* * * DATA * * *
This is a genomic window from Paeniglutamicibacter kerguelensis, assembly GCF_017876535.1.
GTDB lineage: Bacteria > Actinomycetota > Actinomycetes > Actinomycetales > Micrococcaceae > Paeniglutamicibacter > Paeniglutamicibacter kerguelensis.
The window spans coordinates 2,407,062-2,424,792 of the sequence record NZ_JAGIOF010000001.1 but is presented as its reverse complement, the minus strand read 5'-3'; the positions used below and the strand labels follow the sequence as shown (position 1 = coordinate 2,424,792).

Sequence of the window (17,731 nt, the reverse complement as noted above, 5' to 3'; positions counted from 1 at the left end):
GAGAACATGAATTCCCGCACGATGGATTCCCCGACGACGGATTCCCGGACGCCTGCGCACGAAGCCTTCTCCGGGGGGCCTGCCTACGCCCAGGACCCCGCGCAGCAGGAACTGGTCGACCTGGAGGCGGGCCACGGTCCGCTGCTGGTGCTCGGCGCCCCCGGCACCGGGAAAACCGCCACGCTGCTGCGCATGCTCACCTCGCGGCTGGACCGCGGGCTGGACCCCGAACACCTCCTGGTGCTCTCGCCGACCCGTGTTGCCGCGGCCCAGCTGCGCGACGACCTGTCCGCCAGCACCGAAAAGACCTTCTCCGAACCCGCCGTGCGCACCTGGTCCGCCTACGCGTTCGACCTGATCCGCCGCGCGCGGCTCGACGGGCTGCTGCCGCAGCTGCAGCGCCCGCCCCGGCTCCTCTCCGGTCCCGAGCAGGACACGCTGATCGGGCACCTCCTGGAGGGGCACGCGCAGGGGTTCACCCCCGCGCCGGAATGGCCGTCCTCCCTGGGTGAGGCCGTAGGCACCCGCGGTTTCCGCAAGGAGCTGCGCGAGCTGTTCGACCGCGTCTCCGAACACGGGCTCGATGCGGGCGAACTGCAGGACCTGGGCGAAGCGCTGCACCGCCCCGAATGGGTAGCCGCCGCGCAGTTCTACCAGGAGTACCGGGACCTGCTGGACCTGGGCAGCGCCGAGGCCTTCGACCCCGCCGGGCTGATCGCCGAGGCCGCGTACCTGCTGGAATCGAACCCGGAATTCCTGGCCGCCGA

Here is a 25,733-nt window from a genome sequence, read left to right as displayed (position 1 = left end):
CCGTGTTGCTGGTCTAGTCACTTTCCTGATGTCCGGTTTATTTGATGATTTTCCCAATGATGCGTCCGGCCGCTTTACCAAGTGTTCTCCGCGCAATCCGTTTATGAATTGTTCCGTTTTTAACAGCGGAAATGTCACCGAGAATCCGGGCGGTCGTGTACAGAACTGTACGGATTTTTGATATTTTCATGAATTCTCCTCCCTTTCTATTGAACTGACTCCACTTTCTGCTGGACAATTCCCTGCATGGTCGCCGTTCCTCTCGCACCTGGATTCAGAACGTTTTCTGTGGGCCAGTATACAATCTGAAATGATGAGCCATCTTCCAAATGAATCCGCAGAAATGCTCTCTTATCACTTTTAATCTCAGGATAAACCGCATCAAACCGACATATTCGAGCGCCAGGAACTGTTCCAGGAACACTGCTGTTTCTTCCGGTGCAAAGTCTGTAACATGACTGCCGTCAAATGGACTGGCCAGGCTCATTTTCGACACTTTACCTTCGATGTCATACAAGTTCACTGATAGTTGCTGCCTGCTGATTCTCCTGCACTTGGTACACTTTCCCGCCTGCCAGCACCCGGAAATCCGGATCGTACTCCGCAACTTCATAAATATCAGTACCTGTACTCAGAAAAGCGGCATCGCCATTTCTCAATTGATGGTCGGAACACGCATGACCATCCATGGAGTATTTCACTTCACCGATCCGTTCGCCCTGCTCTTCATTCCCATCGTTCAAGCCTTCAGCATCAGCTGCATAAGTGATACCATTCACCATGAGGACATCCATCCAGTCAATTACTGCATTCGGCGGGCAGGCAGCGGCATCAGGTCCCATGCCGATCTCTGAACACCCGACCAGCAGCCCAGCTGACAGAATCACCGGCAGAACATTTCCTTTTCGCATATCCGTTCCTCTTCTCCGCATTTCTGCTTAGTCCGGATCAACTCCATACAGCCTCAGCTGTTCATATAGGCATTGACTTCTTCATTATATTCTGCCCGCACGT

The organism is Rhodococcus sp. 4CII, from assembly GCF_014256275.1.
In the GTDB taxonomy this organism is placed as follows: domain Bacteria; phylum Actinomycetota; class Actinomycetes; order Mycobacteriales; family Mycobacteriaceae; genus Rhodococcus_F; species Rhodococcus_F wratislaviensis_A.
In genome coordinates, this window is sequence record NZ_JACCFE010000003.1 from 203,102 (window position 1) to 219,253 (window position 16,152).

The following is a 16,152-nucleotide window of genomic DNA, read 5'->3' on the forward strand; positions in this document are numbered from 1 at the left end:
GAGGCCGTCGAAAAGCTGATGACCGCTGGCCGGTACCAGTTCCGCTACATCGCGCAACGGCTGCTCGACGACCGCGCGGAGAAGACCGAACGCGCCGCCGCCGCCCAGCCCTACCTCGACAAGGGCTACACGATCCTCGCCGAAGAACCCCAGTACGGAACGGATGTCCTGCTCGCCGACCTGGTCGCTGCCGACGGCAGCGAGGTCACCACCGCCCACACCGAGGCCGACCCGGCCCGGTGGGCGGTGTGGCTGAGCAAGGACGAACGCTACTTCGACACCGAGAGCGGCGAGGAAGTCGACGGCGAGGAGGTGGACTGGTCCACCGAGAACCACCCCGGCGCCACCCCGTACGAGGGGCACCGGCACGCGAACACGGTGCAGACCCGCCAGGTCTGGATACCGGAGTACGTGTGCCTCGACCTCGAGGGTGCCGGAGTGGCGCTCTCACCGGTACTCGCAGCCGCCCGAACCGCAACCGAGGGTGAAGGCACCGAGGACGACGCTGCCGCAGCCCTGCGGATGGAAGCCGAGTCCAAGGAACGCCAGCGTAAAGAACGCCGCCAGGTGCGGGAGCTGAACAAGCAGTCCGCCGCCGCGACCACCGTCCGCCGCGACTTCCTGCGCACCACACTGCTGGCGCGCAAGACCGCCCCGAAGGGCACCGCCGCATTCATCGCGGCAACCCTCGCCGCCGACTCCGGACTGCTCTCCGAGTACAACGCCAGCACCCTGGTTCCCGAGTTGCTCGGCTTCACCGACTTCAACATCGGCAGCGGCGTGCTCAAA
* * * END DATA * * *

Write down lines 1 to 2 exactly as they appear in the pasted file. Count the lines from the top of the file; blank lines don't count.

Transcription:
This is a genomic window from Paeniglutamicibacter kerguelensis, assembly GCF_017876535.1.
GTDB lineage: Bacteria > Actinomycetota > Actinomycetes > Actinomycetales > Micrococcaceae > Paeniglutamicibacter > Paeniglutamicibacter kerguelensis.